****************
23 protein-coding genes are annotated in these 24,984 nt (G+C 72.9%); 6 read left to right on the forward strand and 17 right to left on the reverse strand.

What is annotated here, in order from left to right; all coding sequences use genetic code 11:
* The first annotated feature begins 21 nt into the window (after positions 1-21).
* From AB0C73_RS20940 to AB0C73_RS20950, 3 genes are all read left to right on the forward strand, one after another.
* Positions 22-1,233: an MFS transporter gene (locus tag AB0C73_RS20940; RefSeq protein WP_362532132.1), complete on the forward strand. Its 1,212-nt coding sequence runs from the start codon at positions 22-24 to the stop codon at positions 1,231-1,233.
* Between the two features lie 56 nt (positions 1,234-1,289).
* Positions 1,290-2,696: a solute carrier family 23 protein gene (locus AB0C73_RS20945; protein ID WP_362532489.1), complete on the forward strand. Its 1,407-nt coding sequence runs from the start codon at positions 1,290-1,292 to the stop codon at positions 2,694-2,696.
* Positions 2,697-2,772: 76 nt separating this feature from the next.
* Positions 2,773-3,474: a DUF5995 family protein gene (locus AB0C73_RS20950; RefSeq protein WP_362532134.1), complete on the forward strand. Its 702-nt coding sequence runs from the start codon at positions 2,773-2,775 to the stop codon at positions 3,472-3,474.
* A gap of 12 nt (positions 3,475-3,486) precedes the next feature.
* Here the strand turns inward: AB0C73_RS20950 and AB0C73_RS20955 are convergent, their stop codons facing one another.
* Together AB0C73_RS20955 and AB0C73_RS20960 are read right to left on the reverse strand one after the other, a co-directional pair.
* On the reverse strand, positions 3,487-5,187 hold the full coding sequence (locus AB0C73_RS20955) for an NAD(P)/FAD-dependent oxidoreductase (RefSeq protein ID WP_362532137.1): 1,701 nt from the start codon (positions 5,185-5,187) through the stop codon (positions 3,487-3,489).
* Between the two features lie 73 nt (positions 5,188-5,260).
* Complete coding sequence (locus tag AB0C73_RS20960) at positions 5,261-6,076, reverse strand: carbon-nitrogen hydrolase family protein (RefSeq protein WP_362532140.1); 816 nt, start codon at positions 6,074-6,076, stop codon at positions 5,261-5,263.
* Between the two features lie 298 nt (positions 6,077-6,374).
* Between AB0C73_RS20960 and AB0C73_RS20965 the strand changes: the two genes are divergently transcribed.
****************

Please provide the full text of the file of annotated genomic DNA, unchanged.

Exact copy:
23 protein-coding genes are annotated in these 24,984 nt (G+C 72.9%); 6 read left to right on the forward strand and 17 right to left on the reverse strand.

What is annotated here, in order from left to right; all coding sequences use genetic code 11:
* The first annotated feature begins 21 nt into the window (after positions 1-21).
* From AB0C73_RS20940 to AB0C73_RS20950, 3 genes are all read left to right on the forward strand, one after another.
* Positions 22-1,233: an MFS transporter gene (locus tag AB0C73_RS20940; RefSeq protein WP_362532132.1), complete on the forward strand. Its 1,212-nt coding sequence runs from the start codon at positions 22-24 to the stop codon at positions 1,231-1,233.
* Between the two features lie 56 nt (positions 1,234-1,289).
* Positions 1,290-2,696: a solute carrier family 23 protein gene (locus AB0C73_RS20945; protein ID WP_362532489.1), complete on the forward strand. Its 1,407-nt coding sequence runs from the start codon at positions 1,290-1,292 to the stop codon at positions 2,694-2,696.
* Positions 2,697-2,772: 76 nt separating this feature from the next.
* Positions 2,773-3,474: a DUF5995 family protein gene (locus AB0C73_RS20950; RefSeq protein WP_362532134.1), complete on the forward strand. Its 702-nt coding sequence runs from the start codon at positions 2,773-2,775 to the stop codon at positions 3,472-3,474.
* A gap of 12 nt (positions 3,475-3,486) precedes the next feature.
* Here the strand turns inward: AB0C73_RS20950 and AB0C73_RS20955 are convergent, their stop codons facing one another.
* Together AB0C73_RS20955 and AB0C73_RS20960 are read right to left on the reverse strand one after the other, a co-directional pair.
* On the reverse strand, positions 3,487-5,187 hold the full coding sequence (locus AB0C73_RS20955) for an NAD(P)/FAD-dependent oxidoreductase (RefSeq protein ID WP_362532137.1): 1,701 nt from the start codon (positions 5,185-5,187) through the stop codon (positions 3,487-3,489).
* Between the two features lie 73 nt (positions 5,188-5,260).
* Complete coding sequence (locus tag AB0C73_RS20960) at positions 5,261-6,076, reverse strand: carbon-nitrogen hydrolase family protein (RefSeq protein WP_362532140.1); 816 nt, start codon at positions 6,074-6,076, stop codon at positions 5,261-5,263.
* Between the two features lie 298 nt (positions 6,077-6,374).
* Between AB0C73_RS20960 and AB0C73_RS20965 the strand changes: the two genes are divergently transcribed.